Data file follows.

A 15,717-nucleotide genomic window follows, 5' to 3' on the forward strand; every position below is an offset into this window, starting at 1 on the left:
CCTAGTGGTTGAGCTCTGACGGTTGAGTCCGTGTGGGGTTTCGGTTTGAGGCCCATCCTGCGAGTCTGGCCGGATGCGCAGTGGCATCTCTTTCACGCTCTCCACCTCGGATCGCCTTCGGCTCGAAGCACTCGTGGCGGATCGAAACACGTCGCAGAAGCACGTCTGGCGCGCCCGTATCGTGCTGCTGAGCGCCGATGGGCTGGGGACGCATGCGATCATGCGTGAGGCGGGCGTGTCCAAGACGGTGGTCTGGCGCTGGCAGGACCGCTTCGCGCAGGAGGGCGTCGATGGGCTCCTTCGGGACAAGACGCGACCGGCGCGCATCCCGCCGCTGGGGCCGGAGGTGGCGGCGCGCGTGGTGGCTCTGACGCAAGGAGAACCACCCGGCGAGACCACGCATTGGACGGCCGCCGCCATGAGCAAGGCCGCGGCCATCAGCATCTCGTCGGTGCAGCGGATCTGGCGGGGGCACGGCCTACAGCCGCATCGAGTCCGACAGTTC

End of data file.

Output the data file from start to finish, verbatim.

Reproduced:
A 15,717-nucleotide genomic window follows, 5' to 3' on the forward strand; every position below is an offset into this window, starting at 1 on the left:
CCTAGTGGTTGAGCTCTGACGGTTGAGTCCGTGTGGGGTTTCGGTTTGAGGCCCATCCTGCGAGTCTGGCCGGATGCGCAGTGGCATCTCTTTCACGCTCTCCACCTCGGATCGCCTTCGGCTCGAAGCACTCGTGGCGGATCGAAACACGTCGCAGAAGCACGTCTGGCGCGCCCGTATCGTGCTGCTGAGCGCCGATGGGCTGGGGACGCATGCGATCATGCGTGAGGCGGGCGTGTCCAAGACGGTGGTCTGGCGCTGGCAGGACCGCTTCGCGCAGGAGGGCGTCGATGGGCTCCTTCGGGACAAGACGCGACCGGCGCGCATCCCGCCGCTGGGGCCGGAGGTGGCGGCGCGCGTGGTGGCTCTGACGCAAGGAGAACCACCCGGCGAGACCACGCATTGGACGGCCGCCGCCATGAGCAAGGCCGCGGCCATCAGCATCTCGTCGGTGCAGCGGATCTGGCGGGGGCACGGCCTACAGCCGCATCGAGTCCGACAGTTC